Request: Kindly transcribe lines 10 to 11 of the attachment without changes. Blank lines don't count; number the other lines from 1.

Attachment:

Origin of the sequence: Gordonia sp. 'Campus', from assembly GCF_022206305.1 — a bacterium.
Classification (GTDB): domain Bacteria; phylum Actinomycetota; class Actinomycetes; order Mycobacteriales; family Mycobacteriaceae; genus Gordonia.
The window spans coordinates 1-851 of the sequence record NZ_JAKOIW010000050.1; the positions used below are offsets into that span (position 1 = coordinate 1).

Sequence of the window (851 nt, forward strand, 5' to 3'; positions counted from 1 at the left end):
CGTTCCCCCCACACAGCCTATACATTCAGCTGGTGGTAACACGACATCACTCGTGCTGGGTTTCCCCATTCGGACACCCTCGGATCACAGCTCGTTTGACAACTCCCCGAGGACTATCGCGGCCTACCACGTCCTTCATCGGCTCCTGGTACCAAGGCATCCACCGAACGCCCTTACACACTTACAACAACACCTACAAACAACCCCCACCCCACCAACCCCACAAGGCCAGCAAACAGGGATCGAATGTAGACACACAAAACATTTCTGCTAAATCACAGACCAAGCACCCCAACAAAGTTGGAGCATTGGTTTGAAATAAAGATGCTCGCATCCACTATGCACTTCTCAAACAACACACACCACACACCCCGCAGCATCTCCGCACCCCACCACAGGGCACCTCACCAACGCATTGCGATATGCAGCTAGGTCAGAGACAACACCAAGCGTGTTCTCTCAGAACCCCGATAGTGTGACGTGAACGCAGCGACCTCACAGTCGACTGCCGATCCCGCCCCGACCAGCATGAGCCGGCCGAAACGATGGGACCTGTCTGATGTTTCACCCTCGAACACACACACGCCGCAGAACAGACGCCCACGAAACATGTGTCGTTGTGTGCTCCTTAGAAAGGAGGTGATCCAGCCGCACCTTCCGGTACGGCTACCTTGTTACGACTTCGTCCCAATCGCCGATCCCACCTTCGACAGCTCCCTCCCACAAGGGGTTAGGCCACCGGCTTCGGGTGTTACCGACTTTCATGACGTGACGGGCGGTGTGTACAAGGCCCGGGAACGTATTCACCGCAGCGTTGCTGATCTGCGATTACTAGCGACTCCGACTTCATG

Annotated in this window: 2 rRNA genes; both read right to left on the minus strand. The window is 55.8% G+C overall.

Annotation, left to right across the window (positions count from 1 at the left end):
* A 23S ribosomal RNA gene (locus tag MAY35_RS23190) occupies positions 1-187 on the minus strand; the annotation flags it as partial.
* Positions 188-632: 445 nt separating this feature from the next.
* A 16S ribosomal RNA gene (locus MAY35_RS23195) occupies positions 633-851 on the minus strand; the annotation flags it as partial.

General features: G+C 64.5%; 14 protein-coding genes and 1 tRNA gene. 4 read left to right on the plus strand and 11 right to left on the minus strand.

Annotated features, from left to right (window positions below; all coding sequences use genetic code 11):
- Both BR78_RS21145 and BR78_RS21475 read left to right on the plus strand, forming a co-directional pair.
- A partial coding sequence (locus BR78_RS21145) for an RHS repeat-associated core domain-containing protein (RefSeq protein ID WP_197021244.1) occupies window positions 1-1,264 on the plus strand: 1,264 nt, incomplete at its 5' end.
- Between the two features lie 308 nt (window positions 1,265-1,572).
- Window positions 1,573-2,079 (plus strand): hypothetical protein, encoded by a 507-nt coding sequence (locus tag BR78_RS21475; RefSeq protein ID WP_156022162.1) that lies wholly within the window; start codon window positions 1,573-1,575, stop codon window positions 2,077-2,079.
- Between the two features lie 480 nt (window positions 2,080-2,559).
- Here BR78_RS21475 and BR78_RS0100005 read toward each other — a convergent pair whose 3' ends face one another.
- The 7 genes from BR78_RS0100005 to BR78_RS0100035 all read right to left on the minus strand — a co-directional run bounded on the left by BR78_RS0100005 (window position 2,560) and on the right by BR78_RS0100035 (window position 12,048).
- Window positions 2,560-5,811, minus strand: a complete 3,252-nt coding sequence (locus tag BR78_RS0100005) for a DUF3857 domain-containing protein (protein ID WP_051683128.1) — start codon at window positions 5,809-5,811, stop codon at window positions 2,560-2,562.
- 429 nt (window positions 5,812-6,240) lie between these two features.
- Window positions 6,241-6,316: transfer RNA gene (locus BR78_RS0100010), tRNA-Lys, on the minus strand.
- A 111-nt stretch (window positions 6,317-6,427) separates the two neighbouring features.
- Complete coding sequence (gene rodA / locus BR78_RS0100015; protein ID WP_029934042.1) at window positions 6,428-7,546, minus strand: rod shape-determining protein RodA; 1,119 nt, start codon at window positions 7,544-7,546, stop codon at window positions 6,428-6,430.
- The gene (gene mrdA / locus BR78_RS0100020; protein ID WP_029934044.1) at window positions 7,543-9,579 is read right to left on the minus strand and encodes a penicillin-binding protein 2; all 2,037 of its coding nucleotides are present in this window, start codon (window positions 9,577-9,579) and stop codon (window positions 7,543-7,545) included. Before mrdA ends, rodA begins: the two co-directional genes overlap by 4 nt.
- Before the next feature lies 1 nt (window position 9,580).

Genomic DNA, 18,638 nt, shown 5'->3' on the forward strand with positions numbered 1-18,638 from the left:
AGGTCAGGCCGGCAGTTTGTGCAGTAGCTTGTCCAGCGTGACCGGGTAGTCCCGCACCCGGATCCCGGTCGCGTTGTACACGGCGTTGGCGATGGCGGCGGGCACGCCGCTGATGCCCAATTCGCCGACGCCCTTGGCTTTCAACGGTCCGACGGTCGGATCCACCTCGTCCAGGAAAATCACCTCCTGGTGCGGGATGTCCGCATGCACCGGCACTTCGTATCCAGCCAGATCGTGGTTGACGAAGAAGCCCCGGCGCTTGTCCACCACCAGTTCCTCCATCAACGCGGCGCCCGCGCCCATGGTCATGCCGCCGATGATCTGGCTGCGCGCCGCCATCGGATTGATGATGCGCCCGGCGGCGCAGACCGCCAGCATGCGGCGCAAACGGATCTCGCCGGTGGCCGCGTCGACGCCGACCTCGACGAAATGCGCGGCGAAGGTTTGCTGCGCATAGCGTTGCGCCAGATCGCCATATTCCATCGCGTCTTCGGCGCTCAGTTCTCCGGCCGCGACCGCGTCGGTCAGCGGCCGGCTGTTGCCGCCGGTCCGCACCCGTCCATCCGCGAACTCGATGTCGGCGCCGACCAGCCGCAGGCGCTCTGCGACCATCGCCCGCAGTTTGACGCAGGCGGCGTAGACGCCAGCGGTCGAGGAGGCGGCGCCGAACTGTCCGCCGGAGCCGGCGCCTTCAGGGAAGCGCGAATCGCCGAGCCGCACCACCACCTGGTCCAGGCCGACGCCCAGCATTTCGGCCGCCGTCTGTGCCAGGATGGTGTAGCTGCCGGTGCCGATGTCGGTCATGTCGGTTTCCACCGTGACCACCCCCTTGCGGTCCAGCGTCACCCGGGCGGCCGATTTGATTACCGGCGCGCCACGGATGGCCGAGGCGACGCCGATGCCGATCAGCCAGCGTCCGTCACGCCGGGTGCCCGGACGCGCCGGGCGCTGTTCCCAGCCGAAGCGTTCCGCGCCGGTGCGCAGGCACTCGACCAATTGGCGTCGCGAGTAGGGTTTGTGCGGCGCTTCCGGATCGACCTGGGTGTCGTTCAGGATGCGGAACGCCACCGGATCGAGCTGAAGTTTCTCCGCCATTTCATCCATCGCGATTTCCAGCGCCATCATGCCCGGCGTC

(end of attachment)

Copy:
* A 16S ribosomal RNA gene (locus MAY35_RS23195) occupies positions 633-851 on the minus strand; the annotation flags it as partial.

General features: G+C 64.5%; 14 protein-coding genes and 1 tRNA gene. 4 read left to right on the plus strand and 11 right to left on the minus strand.